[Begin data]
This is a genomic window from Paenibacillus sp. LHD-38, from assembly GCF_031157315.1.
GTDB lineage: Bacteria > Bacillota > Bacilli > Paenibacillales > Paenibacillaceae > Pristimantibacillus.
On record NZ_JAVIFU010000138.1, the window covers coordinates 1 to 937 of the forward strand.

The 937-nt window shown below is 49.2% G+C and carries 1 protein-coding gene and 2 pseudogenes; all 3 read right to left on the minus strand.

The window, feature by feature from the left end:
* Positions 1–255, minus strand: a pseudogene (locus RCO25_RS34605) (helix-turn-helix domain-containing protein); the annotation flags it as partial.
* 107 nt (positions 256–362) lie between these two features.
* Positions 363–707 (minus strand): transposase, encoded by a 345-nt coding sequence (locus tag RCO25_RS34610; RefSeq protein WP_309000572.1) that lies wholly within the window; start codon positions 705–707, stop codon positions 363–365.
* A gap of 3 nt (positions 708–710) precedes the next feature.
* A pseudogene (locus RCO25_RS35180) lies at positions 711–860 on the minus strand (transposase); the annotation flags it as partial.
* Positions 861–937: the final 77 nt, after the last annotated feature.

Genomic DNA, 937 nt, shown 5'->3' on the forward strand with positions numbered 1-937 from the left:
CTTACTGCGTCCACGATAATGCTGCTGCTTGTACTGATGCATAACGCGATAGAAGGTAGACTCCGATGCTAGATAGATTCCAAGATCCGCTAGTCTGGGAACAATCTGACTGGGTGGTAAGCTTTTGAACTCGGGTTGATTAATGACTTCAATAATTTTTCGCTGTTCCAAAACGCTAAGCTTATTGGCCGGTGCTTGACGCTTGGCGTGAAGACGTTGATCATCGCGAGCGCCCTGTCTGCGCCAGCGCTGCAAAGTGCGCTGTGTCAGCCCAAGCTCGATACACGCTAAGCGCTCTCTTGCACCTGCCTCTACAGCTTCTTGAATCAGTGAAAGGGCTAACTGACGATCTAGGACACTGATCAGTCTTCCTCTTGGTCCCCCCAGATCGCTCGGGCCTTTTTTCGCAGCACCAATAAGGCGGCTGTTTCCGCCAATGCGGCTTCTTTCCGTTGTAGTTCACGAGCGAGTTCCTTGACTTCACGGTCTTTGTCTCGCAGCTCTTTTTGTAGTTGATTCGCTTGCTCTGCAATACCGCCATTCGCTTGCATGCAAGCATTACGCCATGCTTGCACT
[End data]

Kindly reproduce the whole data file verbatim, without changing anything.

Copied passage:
This is a genomic window from Paenibacillus sp. LHD-38, from assembly GCF_031157315.1.
GTDB lineage: Bacteria > Bacillota > Bacilli > Paenibacillales > Paenibacillaceae > Pristimantibacillus.
On record NZ_JAVIFU010000138.1, the window covers coordinates 1 to 937 of the forward strand.

The 937-nt window shown below is 49.2% G+C and carries 1 protein-coding gene and 2 pseudogenes; all 3 read right to left on the minus strand.

The window, feature by feature from the left end:
* Positions 1–255, minus strand: a pseudogene (locus RCO25_RS34605) (helix-turn-helix domain-containing protein); the annotation flags it as partial.
* 107 nt (positions 256–362) lie between these two features.
* Positions 363–707 (minus strand): transposase, encoded by a 345-nt coding sequence (locus tag RCO25_RS34610; RefSeq protein WP_309000572.1) that lies wholly within the window; start codon positions 705–707, stop codon positions 363–365.
* A gap of 3 nt (positions 708–710) precedes the next feature.
* A pseudogene (locus RCO25_RS35180) lies at positions 711–860 on the minus strand (transposase); the annotation flags it as partial.
* Positions 861–937: the final 77 nt, after the last annotated feature.

Genomic DNA, 937 nt, shown 5'->3' on the forward strand with positions numbered 1-937 from the left:
CTTACTGCGTCCACGATAATGCTGCTGCTTGTACTGATGCATAACGCGATAGAAGGTAGACTCCGATGCTAGATAGATTCCAAGATCCGCTAGTCTGGGAACAATCTGACTGGGTGGTAAGCTTTTGAACTCGGGTTGATTAATGACTTCAATAATTTTTCGCTGTTCCAAAACGCTAAGCTTATTGGCCGGTGCTTGACGCTTGGCGTGAAGACGTTGATCATCGCGAGCGCCCTGTCTGCGCCAGCGCTGCAAAGTGCGCTGTGTCAGCCCAAGCTCGATACACGCTAAGCGCTCTCTTGCACCTGCCTCTACAGCTTCTTGAATCAGTGAAAGGGCTAACTGACGATCTAGGACACTGATCAGTCTTCCTCTTGGTCCCCCCAGATCGCTCGGGCCTTTTTTCGCAGCACCAATAAGGCGGCTGTTTCCGCCAATGCGGCTTCTTTCCGTTGTAGTTCACGAGCGAGTTCCTTGACTTCACGGTCTTTGTCTCGCAGCTCTTTTTGTAGTTGATTCGCTTGCTCTGCAATACCGCCATTCGCTTGCATGCAAGCATTACGCCATGCTTGCACT